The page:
- Year 1: $43,692, take home: ~39,144
- Year 2: $45,444, take home: ~40,644
- Year 3: $47,268, take home: ~42,190
- Year 4: $49,152, take home: ~43,652
- Year 5: $51,120, take home: ~45,132
If we ignore state tax and assume standard deductions, after 5 years as an academic postdoc, you will have taken home $210,762.
Now, for a postdoc in industry, we can use the salaries for a biotech in California, such as Genentech (salaries here).
- Year 1: $65,000, take home: ~55,550
- Year 2: $67,000, take home: ~57,050
- Year 3: $69,000, take home: ~58,550
- Year 4: $71,000, take home: ~60,050
- Year 5: salary assumed same as year 4, none posted.
After 5 years as a postdoc at Genentech, you will have taken home $291,250. This even assumes you spend 5 years as a postdoc. It’s possible you will have become a staff scientist before then. If you become an associate scientist after 4 years, your 5th year you will make ~112k, and that number balloons to ~$340,000.
In summary, a postdoc in academia will make $80,488 less than a postdoc in industry over the course 5 years, or roughly $16,000 per year less.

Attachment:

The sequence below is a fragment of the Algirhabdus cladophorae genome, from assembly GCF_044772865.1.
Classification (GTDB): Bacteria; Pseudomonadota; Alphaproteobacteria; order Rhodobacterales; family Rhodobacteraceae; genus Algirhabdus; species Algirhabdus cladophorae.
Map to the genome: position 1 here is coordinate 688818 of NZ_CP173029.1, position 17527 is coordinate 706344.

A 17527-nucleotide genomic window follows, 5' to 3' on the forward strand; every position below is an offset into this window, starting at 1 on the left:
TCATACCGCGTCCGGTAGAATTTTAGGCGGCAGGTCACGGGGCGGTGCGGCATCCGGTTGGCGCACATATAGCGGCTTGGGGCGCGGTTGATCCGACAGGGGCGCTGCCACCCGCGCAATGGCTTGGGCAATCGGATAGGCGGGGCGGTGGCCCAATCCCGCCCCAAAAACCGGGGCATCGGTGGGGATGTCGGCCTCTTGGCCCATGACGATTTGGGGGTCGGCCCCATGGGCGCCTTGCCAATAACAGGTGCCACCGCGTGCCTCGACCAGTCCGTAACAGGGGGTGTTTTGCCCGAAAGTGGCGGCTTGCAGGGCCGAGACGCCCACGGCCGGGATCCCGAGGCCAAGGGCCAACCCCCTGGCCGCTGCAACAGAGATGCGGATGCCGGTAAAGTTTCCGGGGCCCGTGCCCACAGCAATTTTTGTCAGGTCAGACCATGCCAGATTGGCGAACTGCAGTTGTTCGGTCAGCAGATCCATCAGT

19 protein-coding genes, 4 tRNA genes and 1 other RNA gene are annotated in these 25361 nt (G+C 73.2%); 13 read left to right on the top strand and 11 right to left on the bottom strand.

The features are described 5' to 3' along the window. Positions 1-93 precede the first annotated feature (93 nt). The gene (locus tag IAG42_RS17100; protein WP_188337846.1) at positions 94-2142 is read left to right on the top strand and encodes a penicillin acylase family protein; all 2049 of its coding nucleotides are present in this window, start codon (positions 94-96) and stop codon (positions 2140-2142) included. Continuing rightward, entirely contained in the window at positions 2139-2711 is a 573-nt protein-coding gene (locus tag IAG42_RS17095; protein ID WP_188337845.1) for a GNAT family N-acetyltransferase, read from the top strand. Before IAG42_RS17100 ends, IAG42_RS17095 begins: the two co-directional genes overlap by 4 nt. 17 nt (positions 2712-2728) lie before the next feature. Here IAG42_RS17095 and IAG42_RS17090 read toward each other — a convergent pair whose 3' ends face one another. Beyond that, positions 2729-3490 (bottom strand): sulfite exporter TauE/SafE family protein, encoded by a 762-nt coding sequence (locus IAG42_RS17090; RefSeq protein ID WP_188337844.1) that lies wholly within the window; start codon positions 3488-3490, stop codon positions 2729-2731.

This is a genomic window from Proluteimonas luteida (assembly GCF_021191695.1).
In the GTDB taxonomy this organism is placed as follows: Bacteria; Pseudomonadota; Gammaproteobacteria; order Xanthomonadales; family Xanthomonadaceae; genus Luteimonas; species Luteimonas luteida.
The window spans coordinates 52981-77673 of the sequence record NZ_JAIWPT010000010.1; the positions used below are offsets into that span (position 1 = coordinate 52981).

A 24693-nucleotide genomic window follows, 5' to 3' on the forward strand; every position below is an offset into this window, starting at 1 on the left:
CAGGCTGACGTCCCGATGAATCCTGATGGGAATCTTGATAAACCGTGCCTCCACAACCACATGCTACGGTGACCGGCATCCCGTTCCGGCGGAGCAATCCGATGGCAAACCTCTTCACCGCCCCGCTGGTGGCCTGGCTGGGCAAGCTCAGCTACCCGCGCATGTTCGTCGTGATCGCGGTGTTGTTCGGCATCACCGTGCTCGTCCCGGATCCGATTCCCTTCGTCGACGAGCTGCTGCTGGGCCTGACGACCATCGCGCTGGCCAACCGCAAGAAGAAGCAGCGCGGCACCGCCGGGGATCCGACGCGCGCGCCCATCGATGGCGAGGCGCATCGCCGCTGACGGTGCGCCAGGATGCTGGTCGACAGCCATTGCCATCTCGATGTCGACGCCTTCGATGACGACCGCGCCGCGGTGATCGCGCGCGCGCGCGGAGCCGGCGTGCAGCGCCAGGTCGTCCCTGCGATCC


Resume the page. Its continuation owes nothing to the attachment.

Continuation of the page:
So then why doesn’t everybody do an industry postdoc then try to move back into an academic position? Several possibilities:
- Who you know. In academia, you are probably more likely to meet other academics who will affect your chances of acquiring an academic faculty position. MAYBE knowing more academics increases your chances of remaining an academic. It’d be helpful to know how these correlate.
- What you know. In academia, you learn to apply for grants. In industry, that’s not so much the case. It’s possible faculty search committees favor academic postdocs because they believe that academics are better equipped to secure grant funding, or better for an academic job. I have no idea what kind of conversations happen at faculty search committees, but I’d love to get some data on this.
- Maybe industry postdocs are harder to get? Though I doubt this because postdoc salaries are basically half of permanent staff.
- It’s also possible that people in industry become accustomed to the lifestyle (by lifestyle I mean not being broke), and choose not to go back into academia.
*I am not sure how this 15% was calculated. Some postdocs may only need 3 years to acquire a tenure-track faculty position, and some require 7 years, but the average is 5 years and 15% of all postdocs become tenure-track faculty?? Or maybe after 5-years your chances are 15%, but each year after that 15% of postdocs become faculty?? Who knows. But let’s make assumptions that it will take exactly 5 years because it’s some kind of arbitrary prerequisite.
Up next: Salaries, satisfaction and prestige.
There’s a fundamental problem with students in the sciences. They don’t care about anything but grades and “getting a good job.” They don’t get exposed to research and simply have no idea what it means. It’s upsetting. Each of them seems to think they will simply go to medical school and become a doctor. Health care is sensationalized by the media, while the real life savers are in the background doing research. Doing real science.